Ethereum 2.0 Development Update #19 — Prysmatic Labs

Raul Jordan
Jan 3, 2019 · 9 min read

Our biweekly updates written by the entire Prysmatic Labs team on the Ethereum 2.0 Serenity roadmap

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Latest Research Updates

The topic of Casper CBC (Correct by Construction) vs. Casper FFG (Friendly Finality Gadget) have been discussed extensively since they were first introduced. However, it is important to consider they are not exactly two competing proof of stake models, but rather CBC is a way to reason about consensus protocols while FFG is a specific proposal for a Proof of Stake-based consensus protocol implementation. CBC has been criticized in the past for having a very high overhead in complexity and protocol efficiency despite its safety, but Vitalik has done a good job of explaining how Ethereum Serenity clients could add ideas from CBC down the line without sacrificing much efficiency.

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The major difference is in the CBC fork choice rule, which can be highly inefficient in time complexity due to the number of validators needing to exchange messages compared to FFG’s model. Vitalik suggested modifying the fork-choice rule by having it run on a pseudorandomly selected subset of validators to cap the overhead of the fork-choice rule while sacrificing a little fault tolerance. In the end, this could give clients the robustness of CBC while making a trade-off that could be well worth it in the end. See more in the original ETHResearch post here.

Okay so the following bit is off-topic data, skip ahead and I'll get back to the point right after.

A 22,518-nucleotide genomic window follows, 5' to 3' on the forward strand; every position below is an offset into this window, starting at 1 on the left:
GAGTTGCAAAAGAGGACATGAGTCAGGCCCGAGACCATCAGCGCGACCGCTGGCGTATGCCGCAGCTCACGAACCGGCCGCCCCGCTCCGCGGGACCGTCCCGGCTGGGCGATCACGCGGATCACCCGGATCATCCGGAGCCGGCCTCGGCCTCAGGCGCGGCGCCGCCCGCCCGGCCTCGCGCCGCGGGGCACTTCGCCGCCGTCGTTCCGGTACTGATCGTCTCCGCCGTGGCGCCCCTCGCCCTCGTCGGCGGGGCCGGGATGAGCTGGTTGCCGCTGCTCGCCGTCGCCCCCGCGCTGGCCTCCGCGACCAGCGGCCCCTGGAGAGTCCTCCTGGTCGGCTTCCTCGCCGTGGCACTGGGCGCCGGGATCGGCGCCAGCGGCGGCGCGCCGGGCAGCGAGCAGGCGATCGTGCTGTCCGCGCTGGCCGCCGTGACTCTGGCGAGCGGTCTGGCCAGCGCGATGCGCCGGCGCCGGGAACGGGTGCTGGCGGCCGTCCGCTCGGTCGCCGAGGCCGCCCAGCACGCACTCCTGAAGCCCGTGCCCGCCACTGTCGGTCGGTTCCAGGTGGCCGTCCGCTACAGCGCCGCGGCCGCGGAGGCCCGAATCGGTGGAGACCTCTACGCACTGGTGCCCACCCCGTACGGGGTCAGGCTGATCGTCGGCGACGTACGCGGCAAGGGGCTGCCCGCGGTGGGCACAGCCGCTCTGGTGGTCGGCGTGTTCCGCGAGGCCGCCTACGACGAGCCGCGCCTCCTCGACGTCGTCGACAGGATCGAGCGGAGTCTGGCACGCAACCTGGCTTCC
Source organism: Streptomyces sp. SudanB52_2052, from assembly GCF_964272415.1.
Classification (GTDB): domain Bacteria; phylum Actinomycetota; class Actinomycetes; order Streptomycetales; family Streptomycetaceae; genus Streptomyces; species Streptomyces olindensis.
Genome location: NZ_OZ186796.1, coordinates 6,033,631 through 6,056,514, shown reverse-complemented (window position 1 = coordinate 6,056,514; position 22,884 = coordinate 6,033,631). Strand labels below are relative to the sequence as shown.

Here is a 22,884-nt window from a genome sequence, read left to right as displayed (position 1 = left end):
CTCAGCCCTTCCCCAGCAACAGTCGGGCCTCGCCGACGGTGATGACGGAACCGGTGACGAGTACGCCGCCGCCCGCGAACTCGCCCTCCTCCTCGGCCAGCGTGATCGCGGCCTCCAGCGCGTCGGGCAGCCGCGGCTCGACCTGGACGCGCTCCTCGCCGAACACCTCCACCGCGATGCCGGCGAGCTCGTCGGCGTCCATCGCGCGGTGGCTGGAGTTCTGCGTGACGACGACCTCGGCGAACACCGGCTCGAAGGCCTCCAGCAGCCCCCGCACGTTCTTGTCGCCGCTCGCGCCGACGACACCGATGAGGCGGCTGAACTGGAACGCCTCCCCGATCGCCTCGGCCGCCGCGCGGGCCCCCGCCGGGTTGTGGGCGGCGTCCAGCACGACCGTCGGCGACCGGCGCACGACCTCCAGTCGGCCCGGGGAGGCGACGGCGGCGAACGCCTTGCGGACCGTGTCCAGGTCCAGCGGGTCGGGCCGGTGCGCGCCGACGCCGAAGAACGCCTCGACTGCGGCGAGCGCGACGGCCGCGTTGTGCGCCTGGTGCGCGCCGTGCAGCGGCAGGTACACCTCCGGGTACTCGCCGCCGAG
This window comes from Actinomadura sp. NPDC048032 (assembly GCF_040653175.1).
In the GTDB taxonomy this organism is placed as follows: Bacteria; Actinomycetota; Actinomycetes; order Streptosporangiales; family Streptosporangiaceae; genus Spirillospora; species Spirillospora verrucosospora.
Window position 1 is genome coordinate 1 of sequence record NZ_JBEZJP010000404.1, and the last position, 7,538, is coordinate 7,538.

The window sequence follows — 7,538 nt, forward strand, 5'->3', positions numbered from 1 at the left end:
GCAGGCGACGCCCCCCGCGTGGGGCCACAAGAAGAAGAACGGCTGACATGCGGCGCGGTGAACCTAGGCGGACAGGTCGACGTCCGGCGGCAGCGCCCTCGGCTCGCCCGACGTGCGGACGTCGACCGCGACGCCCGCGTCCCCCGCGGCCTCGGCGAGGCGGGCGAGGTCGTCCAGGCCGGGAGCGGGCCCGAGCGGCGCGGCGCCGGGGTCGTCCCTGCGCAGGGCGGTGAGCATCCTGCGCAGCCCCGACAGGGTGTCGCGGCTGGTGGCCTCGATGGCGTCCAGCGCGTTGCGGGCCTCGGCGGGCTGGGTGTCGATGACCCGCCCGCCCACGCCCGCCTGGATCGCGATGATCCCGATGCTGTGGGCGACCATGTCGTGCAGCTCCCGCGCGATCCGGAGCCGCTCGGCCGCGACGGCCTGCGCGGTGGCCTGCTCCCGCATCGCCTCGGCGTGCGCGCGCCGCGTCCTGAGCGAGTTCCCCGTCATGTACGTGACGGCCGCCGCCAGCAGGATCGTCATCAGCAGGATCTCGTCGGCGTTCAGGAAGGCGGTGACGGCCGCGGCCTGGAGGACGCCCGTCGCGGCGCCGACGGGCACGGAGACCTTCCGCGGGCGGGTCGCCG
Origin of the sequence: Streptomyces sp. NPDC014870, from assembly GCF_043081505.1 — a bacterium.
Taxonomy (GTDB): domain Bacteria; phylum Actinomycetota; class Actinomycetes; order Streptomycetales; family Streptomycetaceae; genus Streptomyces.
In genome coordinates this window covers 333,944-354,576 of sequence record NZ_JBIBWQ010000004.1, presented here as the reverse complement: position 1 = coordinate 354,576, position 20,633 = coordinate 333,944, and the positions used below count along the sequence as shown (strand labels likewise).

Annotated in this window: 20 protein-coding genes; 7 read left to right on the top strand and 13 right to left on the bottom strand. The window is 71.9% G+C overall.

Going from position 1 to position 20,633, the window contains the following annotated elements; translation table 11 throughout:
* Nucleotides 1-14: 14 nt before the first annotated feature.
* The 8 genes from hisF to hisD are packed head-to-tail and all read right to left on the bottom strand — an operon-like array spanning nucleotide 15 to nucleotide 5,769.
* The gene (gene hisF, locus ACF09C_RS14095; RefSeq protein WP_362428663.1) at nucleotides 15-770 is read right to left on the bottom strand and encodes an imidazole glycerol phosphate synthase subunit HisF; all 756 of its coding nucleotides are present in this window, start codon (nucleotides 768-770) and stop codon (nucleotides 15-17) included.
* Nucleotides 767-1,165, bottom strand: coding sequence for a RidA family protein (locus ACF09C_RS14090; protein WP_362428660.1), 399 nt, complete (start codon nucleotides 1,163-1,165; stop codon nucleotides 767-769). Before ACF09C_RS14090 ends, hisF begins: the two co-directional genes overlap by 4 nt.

We have made updates to validator deposit contract here to fulfill Solidity 0.51 rules and align with the Vyper sample code in spec 2.0. We discovered by using abi.encodePacked costs less gas than mergeBytes, but the difference was little. The toBytes(), mergeBytes() and getReceiptRoot() operations were optimized and thoroughly tested. On top of that, we added Safemath library to prevent uint underflow/overflow for the deposit timestamps.

Merged Code, Pull Requests, and Issues

In the latest specification, a beacon chain state transition encompasses 3 major scenarios: regular slot processing in which a block is not received, block processing, and epoch processing. That is, even if there is no block for a certain slot, there is still some bookkeeping the beacon chain performs. Some of the most important details of the chain, however, change when blocks are received.